Growing up, no matter what the special occasion, I always remembered amazing food being served. Birthdays had delicious homemade cakes, and holidays had succulent and tasty dinners. And then there’s funerals. I may not remember the songs that were played or even where the services were held, but I do recall the food that guests brought to the family house before the service and the reception following it. If you’re like most, you know that casseroles, macaroni and cheese, Jell-O molds and lasagna was –and still are– pretty popular.
The tradition of feasting and funerals date as far back as the concept of funerals themselves. (The Lord’s Supper is a good example of this though it was held before Christ’s death). Over time, food became a mainstay at funerals, with guests bringing a multitude of dishes as offerings to the person who died. This tradition still holds true today.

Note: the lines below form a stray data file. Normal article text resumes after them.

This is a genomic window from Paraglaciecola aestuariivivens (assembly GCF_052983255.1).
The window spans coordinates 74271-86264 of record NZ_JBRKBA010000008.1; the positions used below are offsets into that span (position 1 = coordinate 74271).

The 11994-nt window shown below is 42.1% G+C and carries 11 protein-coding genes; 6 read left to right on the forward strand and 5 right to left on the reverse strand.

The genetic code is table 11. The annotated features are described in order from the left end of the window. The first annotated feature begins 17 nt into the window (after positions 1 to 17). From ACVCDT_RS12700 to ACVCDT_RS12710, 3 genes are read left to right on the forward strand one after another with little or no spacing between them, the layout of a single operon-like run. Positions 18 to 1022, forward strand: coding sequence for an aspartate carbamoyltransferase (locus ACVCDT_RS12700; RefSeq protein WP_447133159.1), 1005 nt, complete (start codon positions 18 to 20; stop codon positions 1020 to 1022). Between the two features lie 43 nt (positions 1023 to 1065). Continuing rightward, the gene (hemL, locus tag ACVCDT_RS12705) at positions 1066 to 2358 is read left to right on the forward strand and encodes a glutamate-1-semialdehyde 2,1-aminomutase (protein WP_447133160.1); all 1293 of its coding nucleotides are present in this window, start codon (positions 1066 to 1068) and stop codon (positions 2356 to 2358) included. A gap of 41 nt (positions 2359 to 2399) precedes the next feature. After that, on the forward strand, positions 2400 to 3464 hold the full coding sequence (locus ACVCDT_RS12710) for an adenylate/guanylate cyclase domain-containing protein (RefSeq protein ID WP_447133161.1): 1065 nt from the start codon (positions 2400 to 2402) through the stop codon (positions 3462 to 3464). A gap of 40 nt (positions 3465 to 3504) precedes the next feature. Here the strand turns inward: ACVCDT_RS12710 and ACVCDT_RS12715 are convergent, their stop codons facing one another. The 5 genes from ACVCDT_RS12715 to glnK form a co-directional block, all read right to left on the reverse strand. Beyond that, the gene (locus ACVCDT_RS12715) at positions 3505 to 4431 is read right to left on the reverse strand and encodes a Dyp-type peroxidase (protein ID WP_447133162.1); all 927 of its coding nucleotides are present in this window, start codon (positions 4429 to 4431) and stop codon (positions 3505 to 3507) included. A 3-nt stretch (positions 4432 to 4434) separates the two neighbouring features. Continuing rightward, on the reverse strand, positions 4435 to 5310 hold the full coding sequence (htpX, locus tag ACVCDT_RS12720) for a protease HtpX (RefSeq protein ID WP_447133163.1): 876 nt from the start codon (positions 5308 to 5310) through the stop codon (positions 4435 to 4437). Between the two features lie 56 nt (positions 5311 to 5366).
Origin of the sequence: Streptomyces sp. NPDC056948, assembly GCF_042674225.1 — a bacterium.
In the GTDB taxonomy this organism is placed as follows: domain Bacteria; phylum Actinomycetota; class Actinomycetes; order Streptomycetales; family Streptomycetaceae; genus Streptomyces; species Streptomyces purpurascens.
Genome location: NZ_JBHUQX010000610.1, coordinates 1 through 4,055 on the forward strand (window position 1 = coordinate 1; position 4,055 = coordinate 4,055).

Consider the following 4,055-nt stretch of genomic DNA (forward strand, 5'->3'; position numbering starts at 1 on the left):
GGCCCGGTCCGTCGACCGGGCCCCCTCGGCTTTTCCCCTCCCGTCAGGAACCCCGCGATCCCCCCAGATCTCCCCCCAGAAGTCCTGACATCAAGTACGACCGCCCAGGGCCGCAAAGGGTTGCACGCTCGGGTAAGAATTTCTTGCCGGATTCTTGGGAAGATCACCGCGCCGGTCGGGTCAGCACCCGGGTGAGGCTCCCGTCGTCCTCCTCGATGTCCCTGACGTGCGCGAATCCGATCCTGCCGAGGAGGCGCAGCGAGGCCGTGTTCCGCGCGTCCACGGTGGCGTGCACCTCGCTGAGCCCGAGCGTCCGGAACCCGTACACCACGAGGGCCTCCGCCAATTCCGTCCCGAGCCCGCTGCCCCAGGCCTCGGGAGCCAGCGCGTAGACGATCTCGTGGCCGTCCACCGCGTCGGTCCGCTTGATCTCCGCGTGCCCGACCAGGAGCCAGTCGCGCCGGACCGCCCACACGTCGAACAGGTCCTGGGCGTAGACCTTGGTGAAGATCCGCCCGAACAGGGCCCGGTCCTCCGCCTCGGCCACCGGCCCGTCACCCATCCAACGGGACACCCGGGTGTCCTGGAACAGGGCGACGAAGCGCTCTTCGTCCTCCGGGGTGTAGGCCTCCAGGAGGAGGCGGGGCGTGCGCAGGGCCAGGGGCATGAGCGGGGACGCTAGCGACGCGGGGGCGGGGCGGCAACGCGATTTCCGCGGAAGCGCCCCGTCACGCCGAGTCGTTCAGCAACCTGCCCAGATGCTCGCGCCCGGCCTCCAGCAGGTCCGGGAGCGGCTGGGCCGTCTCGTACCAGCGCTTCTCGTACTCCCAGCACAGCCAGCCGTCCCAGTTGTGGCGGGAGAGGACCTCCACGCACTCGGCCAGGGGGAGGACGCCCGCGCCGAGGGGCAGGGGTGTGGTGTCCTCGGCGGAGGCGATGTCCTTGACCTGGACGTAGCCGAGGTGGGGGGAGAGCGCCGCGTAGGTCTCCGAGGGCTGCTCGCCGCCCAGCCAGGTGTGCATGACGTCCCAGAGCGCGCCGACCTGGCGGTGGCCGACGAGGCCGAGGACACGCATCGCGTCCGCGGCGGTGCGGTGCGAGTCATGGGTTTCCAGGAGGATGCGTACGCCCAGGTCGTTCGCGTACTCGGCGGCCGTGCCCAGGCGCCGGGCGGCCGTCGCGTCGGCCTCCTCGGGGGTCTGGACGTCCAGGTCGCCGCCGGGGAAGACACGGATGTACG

Italian families generally bring large portions of food to deceased family’s home as soon as the word gets out that somebody died. Jewish households follow the tradition of Seudat Havra-ah, also known as a meal of condolence or recovery, and is the first meal eaten by mourners following a loved one’s funeral.
Funeral food is comforting, to make and to eat. Mourners tend to skip meals because they are too grief-stricken and busy to spend the time preparing something. Some bereaved family members and friends also prefer to drown their sorrows in preparing meals for the immediate family. Since many people don’t know what to say or do when a person dies, taking a meal often fills this void.
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